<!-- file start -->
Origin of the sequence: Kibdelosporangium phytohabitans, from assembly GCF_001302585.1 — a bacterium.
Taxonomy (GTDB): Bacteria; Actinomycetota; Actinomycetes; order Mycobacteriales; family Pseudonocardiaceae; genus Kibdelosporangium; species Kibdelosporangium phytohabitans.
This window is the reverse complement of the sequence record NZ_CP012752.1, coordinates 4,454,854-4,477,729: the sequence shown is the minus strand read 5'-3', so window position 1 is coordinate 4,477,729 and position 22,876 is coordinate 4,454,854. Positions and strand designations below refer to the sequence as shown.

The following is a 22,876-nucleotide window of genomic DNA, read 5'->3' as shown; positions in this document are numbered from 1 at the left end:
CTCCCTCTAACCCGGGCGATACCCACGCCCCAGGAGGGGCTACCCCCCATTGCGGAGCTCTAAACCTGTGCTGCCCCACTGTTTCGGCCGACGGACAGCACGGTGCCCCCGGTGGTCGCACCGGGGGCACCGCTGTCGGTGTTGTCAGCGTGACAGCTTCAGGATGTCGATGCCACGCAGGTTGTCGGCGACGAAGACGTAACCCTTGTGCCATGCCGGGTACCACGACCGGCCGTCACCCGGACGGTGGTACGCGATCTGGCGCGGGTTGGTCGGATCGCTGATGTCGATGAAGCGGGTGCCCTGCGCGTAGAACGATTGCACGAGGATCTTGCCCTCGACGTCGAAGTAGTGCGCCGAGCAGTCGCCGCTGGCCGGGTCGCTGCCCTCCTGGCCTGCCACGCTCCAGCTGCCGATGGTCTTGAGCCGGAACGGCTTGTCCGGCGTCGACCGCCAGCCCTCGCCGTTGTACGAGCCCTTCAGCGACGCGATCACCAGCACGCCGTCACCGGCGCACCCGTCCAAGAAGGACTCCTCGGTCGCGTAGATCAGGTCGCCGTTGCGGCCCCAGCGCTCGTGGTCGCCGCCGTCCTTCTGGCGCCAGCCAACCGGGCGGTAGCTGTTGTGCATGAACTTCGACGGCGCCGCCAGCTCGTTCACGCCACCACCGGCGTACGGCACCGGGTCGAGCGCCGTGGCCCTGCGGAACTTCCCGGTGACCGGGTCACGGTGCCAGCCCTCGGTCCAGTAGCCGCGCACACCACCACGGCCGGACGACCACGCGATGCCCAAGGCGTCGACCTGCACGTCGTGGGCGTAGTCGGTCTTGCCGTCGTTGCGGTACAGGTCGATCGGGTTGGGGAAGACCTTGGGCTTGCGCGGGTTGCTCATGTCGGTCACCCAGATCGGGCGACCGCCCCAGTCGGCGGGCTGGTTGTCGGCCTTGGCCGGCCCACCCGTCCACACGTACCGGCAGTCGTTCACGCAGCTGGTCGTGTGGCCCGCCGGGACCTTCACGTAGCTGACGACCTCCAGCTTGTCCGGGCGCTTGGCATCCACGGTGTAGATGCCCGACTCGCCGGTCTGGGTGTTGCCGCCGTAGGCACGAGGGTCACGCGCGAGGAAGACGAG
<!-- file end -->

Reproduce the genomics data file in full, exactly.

Origin of the sequence: Kibdelosporangium phytohabitans, from assembly GCF_001302585.1 — a bacterium.
Taxonomy (GTDB): Bacteria; Actinomycetota; Actinomycetes; order Mycobacteriales; family Pseudonocardiaceae; genus Kibdelosporangium; species Kibdelosporangium phytohabitans.
This window is the reverse complement of the sequence record NZ_CP012752.1, coordinates 4,454,854-4,477,729: the sequence shown is the minus strand read 5'-3', so window position 1 is coordinate 4,477,729 and position 22,876 is coordinate 4,454,854. Positions and strand designations below refer to the sequence as shown.

The following is a 22,876-nucleotide window of genomic DNA, read 5'->3' as shown; positions in this document are numbered from 1 at the left end:
CTCCCTCTAACCCGGGCGATACCCACGCCCCAGGAGGGGCTACCCCCCATTGCGGAGCTCTAAACCTGTGCTGCCCCACTGTTTCGGCCGACGGACAGCACGGTGCCCCCGGTGGTCGCACCGGGGGCACCGCTGTCGGTGTTGTCAGCGTGACAGCTTCAGGATGTCGATGCCACGCAGGTTGTCGGCGACGAAGACGTAACCCTTGTGCCATGCCGGGTACCACGACCGGCCGTCACCCGGACGGTGGTACGCGATCTGGCGCGGGTTGGTCGGATCGCTGATGTCGATGAAGCGGGTGCCCTGCGCGTAGAACGATTGCACGAGGATCTTGCCCTCGACGTCGAAGTAGTGCGCCGAGCAGTCGCCGCTGGCCGGGTCGCTGCCCTCCTGGCCTGCCACGCTCCAGCTGCCGATGGTCTTGAGCCGGAACGGCTTGTCCGGCGTCGACCGCCAGCCCTCGCCGTTGTACGAGCCCTTCAGCGACGCGATCACCAGCACGCCGTCACCGGCGCACCCGTCCAAGAAGGACTCCTCGGTCGCGTAGATCAGGTCGCCGTTGCGGCCCCAGCGCTCGTGGTCGCCGCCGTCCTTCTGGCGCCAGCCAACCGGGCGGTAGCTGTTGTGCATGAACTTCGACGGCGCCGCCAGCTCGTTCACGCCACCACCGGCGTACGGCACCGGGTCGAGCGCCGTGGCCCTGCGGAACTTCCCGGTGACCGGGTCACGGTGCCAGCCCTCGGTCCAGTAGCCGCGCACACCACCACGGCCGGACGACCACGCGATGCCCAAGGCGTCGACCTGCACGTCGTGGGCGTAGTCGGTCTTGCCGTCGTTGCGGTACAGGTCGATCGGGTTGGGGAAGACCTTGGGCTTGCGCGGGTTGCTCATGTCGGTCACCCAGATCGGGCGACCGCCCCAGTCGGCGGGCTGGTTGTCGGCCTTGGCCGGCCCACCCGTCCACACGTACCGGCAGTCGTTCACGCAGCTGGTCGTGTGGCCCGCCGGGACCTTCACGTAGCTGACGACCTCCAGCTTGTCCGGGCGCTTGGCATCCACGGTGTAGATGCCCGACTCGCCGGTCTGGGTGTTGCCGCCGTAGGCACGAGGGTCACGCGCGAGGAAGACGAG